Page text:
- John Somerscales to ‘satisfy and pay unto Samuel Backler Clerke the summe of fifty pounds with Interest now due to him from me by Bond
- ‘I doe give and bequeath unto my sister Elizabeth wife of my said Executor John Somerscales and Mary the wife of the said Backler and to the said Samuel Backler to my brother Richard Howorth Augustus Howorth Nicholas Howorth and to my sisters Katharine and Margarett Howorth the summe of five pounds apiece to buy their mourning and to each of them I give a ring of tenn shillings’
- Lastly I revoke all previous wills etc.
Signed 25 February 1692. Witnesses Peter Alder, James Wright and Cooke.
The Howorths: what happened to the other siblings? When did John Somerscales and his wife Elizabeth die? As far as I can see, they had only one surviving daughter, Elizabeth, born in 1696.
 Hardwick, Cambridgeshire: In 1609 Thomas Dove, bishop of Peterborough, held 180 a. of free land, formerly owned by John Pecke, (fn. 60) and 60 a. of copyhold in Hardwick, (fn. 61) including Ward’s close which had earlier belonged to Barnwell Priory. (fn. 62) In 1642 the estate was in the possession of William Gilbert. (fn. 63) Ambrose Benning, owner in 1680, was followed by the Haworth family between 1684 and 1694. (http://www.british-history.ac.uk/vch/cambs/vol5/pp99-104)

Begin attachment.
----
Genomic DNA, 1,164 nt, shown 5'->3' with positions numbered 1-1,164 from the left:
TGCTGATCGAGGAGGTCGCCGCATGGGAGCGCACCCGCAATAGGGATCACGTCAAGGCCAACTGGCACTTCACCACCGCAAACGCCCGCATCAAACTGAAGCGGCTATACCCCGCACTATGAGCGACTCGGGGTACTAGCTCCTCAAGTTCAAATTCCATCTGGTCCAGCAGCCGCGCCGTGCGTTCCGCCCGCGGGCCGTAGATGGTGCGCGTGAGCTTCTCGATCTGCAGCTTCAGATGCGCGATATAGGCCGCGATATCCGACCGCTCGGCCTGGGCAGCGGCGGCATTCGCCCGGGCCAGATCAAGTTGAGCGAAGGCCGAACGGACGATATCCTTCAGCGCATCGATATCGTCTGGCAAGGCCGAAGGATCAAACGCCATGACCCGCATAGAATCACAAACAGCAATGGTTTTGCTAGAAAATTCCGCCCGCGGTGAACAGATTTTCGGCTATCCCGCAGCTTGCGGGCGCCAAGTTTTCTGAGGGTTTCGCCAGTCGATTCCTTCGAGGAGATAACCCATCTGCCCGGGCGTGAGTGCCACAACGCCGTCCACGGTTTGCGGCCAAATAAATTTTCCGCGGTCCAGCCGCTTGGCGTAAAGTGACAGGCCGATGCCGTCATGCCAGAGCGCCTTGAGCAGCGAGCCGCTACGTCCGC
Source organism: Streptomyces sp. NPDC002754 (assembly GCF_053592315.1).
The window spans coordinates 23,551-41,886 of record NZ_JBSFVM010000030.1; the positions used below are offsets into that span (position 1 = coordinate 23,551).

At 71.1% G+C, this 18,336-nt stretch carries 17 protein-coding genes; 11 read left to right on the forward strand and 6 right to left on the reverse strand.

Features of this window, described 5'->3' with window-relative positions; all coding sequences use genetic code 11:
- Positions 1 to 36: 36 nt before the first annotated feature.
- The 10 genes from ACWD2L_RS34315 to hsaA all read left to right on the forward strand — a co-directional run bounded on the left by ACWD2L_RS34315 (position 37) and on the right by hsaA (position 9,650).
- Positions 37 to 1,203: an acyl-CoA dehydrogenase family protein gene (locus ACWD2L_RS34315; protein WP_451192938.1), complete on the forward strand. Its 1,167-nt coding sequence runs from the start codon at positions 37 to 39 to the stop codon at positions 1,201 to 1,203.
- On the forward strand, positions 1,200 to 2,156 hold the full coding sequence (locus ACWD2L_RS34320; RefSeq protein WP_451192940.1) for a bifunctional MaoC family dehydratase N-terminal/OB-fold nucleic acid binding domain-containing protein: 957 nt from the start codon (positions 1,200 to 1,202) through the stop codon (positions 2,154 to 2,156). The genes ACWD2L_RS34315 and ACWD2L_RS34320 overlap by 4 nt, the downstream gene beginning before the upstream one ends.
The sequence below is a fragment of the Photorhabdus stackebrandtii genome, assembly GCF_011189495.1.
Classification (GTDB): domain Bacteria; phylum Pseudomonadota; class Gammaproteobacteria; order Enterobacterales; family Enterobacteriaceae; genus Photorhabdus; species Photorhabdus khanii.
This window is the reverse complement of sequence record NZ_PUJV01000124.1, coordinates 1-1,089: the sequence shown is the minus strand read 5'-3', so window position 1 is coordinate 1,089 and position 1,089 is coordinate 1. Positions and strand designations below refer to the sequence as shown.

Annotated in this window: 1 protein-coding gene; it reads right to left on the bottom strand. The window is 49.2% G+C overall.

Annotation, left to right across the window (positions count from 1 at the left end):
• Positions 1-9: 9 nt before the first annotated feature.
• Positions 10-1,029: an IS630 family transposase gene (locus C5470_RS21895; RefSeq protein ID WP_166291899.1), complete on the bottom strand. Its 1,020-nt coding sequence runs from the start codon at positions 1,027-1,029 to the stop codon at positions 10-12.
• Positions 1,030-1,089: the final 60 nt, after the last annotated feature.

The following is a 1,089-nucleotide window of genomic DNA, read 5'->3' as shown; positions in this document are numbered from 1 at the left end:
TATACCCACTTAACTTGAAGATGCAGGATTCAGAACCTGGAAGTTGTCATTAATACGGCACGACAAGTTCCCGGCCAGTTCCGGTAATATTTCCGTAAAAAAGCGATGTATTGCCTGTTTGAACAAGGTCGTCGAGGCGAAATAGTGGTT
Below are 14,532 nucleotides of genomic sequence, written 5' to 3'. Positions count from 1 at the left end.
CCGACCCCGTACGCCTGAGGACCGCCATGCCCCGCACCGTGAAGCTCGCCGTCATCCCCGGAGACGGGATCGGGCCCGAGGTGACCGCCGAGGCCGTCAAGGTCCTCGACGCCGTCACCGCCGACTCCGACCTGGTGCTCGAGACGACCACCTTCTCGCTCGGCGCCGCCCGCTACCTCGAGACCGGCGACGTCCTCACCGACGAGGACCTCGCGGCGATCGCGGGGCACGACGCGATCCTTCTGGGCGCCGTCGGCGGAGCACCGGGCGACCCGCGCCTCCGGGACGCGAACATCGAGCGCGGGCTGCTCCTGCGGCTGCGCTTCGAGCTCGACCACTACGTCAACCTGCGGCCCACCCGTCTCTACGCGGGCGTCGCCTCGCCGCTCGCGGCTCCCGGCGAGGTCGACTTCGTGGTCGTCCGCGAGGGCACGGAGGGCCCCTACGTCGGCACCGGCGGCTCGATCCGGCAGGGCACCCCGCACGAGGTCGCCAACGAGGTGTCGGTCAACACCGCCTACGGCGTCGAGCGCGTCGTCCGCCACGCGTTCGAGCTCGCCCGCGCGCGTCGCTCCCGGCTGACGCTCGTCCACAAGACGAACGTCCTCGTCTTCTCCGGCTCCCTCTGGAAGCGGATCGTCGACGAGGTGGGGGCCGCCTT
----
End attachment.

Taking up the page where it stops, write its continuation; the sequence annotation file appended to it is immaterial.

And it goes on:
A ‘pillowtie’ is the outer cover of a pillow – now called pillowcases and as such is nearly always listed with other bedding such as a ‘coverled’ or ‘rugg’. The word pillow was spelt in many different ways other examples e.g. from Rosmary Milward’s Glossary of Household farming and trade terms that she took from probate inventories and as ever are affected by local accent. She quotes:- Pellowbere, pelo berys, pealobeare, pillow beer – or- pelowes, peylowes, pyllas, pillues, pelys. In Dorchester in the 16th 7 17th centuries most of this cloth was imported from holland by the Dorchester Merchants ((http://freepages.genealogy.rootsweb.ancestry.com/~fordingtondorset/Files/Glossary.html))
‘Diap’ is a common abbreviation used in wills for ‘diaper’. Linen diaper and damask were a self patterened fine white linen that had been used in western Europe since the 15th century for tablecloths, napkins and handtowels. These linens were described in various ways but in England in the mid 16th century they were classed, notably in probate inventories, as either ‘diaper’ or ‘damask’. This classification was descriptive rather than technical, ‘diaper’ and ‘damask’ being differentiated solely by the complexity of the pattern: small repeat patterns often of a geometrical form were described as ‘diaper’ and figurative patterns with longer repeats as ‘damasks’. Source The Grove Encyclopedia of materials and techniques in Art (http://freepages.genealogy.rootsweb.ancestry.com/~fordingtondorset/Files/Glossary.html)